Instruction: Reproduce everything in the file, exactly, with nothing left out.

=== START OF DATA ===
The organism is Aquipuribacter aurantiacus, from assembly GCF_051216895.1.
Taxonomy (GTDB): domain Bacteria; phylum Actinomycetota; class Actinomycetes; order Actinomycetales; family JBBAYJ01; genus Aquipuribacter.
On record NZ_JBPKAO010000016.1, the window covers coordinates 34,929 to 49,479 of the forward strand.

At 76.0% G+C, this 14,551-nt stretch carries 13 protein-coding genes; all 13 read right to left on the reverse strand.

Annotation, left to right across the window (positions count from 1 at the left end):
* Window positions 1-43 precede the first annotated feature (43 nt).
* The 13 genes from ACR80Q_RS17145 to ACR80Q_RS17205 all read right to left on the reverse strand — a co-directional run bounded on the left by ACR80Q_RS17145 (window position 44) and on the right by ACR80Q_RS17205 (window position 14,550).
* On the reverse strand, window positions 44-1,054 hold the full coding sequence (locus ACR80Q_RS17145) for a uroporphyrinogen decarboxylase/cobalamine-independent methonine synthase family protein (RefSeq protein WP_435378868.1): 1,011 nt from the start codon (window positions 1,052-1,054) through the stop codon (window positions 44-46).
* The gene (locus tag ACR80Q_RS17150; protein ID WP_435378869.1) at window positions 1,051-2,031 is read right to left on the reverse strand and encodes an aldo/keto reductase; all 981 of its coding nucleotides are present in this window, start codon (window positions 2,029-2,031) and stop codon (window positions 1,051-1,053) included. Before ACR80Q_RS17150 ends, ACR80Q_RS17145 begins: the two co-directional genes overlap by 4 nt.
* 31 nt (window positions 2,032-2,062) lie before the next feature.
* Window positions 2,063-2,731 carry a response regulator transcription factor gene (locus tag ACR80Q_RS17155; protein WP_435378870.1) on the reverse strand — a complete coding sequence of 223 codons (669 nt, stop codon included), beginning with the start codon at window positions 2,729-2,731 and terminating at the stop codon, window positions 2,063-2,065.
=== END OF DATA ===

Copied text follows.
The organism is Aquipuribacter aurantiacus, from assembly GCF_051216895.1.
Taxonomy (GTDB): domain Bacteria; phylum Actinomycetota; class Actinomycetes; order Actinomycetales; family JBBAYJ01; genus Aquipuribacter.
On record NZ_JBPKAO010000016.1, the window covers coordinates 34,929 to 49,479 of the forward strand.

At 76.0% G+C, this 14,551-nt stretch carries 13 protein-coding genes; all 13 read right to left on the reverse strand.

Annotation, left to right across the window (positions count from 1 at the left end):
* Window positions 1-43 precede the first annotated feature (43 nt).
* The 13 genes from ACR80Q_RS17145 to ACR80Q_RS17205 all read right to left on the reverse strand — a co-directional run bounded on the left by ACR80Q_RS17145 (window position 44) and on the right by ACR80Q_RS17205 (window position 14,550).
* On the reverse strand, window positions 44-1,054 hold the full coding sequence (locus ACR80Q_RS17145) for a uroporphyrinogen decarboxylase/cobalamine-independent methonine synthase family protein (RefSeq protein WP_435378868.1): 1,011 nt from the start codon (window positions 1,052-1,054) through the stop codon (window positions 44-46).
* The gene (locus tag ACR80Q_RS17150; protein ID WP_435378869.1) at window positions 1,051-2,031 is read right to left on the reverse strand and encodes an aldo/keto reductase; all 981 of its coding nucleotides are present in this window, start codon (window positions 2,029-2,031) and stop codon (window positions 1,051-1,053) included. Before ACR80Q_RS17150 ends, ACR80Q_RS17145 begins: the two co-directional genes overlap by 4 nt.
* 31 nt (window positions 2,032-2,062) lie before the next feature.
* Window positions 2,063-2,731 carry a response regulator transcription factor gene (locus tag ACR80Q_RS17155; protein WP_435378870.1) on the reverse strand — a complete coding sequence of 223 codons (669 nt, stop codon included), beginning with the start codon at window positions 2,729-2,731 and terminating at the stop codon, window positions 2,063-2,065.